A new stage-structured model for the population dynamics of the mosquito (a major vector for numerous vector-borne diseases), which takes the form of a deterministic system of non-autonomous nonlinear differential equations, is designed and used to study the effect of variability in temperature and rainfall on mosquito abundance in a community. Two functional forms of eggs oviposition rate, namely the Verhulst-Pearl logistic and Maynard-Smith-Slatkin functions, are used. Rigorous analysis of the autonomous version of the model shows that, for any of the oviposition functions considered, the trivial equilibrium of the model is locally- and globally-asymptotically stable if a certain vectorial threshold quantity is less than unity. Conditions for the existence and global asymptotic stability of the non-trivial equilibrium solutions of the model are also derived. The model is shown to undergo a Hopf bifurcation under certain conditions (and that increased density-dependent competition in larval mortality reduces the likelihood of such bifurcation). The analyses reveal that the Maynard-Smith-Slatkin oviposition function sustains more oscillations than the Verhulst-Pearl logistic function (hence, it is more suited, from ecological viewpoint, for modeling the egg oviposition process). The non-autonomous model is shown to have a globally-asymptotically stable trivial periodic solution, for each of the oviposition functions, when the associated reproduction threshold is less than unity. Furthermore, this model, in the absence of density-dependent mortality rate for larvae, has a unique and globally-asymptotically stable periodic solution under certain conditions. Numerical simulations of the non-autonomous model, using mosquito surveillance and weather data from the Peel region of Ontario, Canada, show a peak mosquito abundance for temperature and rainfall values in the range (Formula presented.)C and [15–35] mm, respectively. These ranges are recorded in the Peel region between July and August (hence, this study suggests that anti-mosquito control effects should be intensified during this period).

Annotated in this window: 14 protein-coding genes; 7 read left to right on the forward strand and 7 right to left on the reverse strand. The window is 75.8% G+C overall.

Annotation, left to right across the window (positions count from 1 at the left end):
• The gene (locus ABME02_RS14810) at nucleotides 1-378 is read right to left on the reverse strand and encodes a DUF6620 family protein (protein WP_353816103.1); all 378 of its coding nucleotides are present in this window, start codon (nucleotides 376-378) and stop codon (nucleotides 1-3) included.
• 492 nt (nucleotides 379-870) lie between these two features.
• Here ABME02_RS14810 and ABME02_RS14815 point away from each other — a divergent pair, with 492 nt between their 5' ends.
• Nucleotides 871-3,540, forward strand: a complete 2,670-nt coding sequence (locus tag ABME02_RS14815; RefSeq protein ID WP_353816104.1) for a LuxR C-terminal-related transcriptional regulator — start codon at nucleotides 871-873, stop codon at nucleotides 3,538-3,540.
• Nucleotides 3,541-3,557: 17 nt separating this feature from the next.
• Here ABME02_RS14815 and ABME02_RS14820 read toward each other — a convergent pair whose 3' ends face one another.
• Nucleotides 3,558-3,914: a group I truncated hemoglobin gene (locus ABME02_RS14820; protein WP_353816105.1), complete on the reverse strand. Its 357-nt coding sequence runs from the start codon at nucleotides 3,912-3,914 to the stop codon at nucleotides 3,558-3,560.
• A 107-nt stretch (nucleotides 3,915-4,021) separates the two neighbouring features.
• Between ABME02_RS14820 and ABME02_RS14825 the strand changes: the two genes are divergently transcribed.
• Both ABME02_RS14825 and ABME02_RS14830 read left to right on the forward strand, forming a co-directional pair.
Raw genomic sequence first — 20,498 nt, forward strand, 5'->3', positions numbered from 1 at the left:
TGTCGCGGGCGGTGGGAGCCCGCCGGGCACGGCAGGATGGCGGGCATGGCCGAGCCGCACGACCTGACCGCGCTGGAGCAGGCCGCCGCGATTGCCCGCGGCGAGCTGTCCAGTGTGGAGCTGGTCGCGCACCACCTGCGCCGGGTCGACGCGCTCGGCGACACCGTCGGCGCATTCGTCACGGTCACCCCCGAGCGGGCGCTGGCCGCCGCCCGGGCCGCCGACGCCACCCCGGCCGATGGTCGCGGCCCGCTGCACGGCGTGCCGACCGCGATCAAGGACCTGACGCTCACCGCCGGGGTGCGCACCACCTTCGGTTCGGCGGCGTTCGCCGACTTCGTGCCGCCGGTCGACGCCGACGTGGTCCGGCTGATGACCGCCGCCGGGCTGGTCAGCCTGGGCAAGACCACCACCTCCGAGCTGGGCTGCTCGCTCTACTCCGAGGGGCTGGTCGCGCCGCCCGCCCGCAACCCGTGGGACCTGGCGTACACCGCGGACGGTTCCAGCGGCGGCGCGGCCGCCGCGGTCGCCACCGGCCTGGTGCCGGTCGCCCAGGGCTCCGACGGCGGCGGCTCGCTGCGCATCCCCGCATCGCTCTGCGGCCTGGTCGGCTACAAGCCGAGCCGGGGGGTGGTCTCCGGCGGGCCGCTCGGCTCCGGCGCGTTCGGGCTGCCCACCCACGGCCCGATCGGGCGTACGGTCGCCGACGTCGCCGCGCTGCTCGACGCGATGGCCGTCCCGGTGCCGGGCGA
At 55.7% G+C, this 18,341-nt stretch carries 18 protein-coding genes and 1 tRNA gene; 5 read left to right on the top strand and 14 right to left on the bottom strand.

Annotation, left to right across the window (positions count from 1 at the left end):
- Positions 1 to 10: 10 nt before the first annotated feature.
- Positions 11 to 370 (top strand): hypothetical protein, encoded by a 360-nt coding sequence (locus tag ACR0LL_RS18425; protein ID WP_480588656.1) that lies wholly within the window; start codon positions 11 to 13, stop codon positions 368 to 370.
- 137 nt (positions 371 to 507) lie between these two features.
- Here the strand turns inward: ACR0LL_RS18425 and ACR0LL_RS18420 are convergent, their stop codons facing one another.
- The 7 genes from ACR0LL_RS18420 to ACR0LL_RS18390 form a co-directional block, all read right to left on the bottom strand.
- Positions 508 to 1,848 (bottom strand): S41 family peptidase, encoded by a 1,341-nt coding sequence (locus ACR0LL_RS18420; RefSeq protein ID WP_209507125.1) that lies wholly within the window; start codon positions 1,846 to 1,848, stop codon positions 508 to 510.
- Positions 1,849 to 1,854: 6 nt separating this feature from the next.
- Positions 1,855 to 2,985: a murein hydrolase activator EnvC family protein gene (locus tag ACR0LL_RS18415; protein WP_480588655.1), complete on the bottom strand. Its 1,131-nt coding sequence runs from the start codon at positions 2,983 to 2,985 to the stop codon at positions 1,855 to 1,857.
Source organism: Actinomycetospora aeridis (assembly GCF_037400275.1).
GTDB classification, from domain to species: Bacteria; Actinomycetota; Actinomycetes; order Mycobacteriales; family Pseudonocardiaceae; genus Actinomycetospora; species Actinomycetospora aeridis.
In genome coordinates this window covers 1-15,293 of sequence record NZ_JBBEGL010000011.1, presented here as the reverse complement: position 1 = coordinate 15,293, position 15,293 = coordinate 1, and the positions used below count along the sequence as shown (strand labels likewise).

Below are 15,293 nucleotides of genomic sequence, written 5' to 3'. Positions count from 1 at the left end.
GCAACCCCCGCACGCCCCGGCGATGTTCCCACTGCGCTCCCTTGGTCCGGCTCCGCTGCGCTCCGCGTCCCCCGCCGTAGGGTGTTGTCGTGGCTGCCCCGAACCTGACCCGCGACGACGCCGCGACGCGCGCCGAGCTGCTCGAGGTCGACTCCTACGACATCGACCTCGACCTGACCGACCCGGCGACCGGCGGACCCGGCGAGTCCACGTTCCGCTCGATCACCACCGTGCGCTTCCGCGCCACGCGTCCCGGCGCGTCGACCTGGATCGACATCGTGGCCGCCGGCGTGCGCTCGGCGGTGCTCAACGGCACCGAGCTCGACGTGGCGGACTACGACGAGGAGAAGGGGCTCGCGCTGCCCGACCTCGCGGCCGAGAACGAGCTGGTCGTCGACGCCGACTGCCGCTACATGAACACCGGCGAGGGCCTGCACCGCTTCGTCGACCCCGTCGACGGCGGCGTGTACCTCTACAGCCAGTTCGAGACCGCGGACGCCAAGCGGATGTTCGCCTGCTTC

- Autonomous and non-autonomous model
- Climate change
- Hopf bifurcation
ASJC Scopus subject areas
- Modeling and Simulation
- Agricultural and Biological Sciences (miscellaneous)
- Applied Mathematics